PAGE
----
Few will argue that the most important time to have a will is when you are parents of young children.
Nobody wants to think about how their loved ones will cope when they die. However, it’s important to plan effectively to ensure a smooth transition of your wealth and worldly possessions — even if you’re young or feel like you don’t have much to leave behind.
A frequent concern for those with aging loved ones is the future need for guardianship. Unfortunately, the concept of guardianship can be confusing and overwhelming.
Almost half a million new cases of Alzheimer’s disease will be diagnosed this year in the United States, according to the BrightFocus Foundation. Worldwide, someone develops some form of dementia every three seconds.
The new Federal Estate tax limit (above which Federal estate taxes will be payable) is $11,200,000.00 per person. Yes, most of us will not hit that limit, but 19 of the 50 states, Illinois included, impose an estate tax of their own ranging from .25% to almost 20% of your estate.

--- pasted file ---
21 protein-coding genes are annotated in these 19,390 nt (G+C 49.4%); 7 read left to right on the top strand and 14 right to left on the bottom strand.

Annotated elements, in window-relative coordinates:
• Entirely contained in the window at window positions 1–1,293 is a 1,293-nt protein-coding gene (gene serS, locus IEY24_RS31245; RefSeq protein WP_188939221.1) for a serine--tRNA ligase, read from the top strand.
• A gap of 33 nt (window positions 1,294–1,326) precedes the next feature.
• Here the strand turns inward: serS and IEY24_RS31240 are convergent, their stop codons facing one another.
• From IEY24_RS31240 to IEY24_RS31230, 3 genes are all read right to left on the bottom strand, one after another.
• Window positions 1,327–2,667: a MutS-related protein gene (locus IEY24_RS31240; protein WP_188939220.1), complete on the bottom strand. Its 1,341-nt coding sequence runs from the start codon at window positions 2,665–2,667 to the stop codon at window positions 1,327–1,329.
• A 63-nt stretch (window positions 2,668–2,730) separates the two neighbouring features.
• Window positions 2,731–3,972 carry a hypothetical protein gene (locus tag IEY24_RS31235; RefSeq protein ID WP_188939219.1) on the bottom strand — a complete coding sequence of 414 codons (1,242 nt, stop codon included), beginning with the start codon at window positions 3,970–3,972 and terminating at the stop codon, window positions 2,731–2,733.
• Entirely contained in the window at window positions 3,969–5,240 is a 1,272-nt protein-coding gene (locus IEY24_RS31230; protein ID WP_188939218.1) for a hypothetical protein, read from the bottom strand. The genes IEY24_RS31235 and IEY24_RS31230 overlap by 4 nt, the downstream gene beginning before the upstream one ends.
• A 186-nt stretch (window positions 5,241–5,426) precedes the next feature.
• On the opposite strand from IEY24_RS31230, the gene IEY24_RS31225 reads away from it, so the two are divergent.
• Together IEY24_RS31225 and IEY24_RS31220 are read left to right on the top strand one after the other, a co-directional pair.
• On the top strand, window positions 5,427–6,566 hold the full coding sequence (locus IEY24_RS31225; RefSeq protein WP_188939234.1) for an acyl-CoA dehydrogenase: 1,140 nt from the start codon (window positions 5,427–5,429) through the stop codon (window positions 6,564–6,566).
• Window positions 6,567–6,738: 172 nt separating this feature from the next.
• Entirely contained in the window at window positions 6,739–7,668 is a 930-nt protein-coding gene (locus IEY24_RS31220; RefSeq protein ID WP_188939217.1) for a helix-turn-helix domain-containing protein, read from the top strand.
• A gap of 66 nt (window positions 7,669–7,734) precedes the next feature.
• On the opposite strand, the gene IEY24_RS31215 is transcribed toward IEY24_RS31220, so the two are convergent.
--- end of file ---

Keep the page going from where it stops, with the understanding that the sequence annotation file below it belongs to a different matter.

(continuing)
What types of decisions have you and your loved ones made, or avoided making, about planning for the years ahead?
The thought of preparing your own will might feel a little daunting, bringing an onslaught of emotions like fear or sadness.
Do you know what will happen to your property, belongings, and debt when you die? What about your children? If you haven’t created an estate plan, now’s the time to start. Here’s how.
Accidents happen. Illnesses can strike anyone unexpectedly. So, take a moment to get a few basic estate planning tasks out of the way. You—and the people you love—will be glad you did.
Even Consumer Reports suggests working with an experienced estate planning attorney to ensure documents are correctly prepared.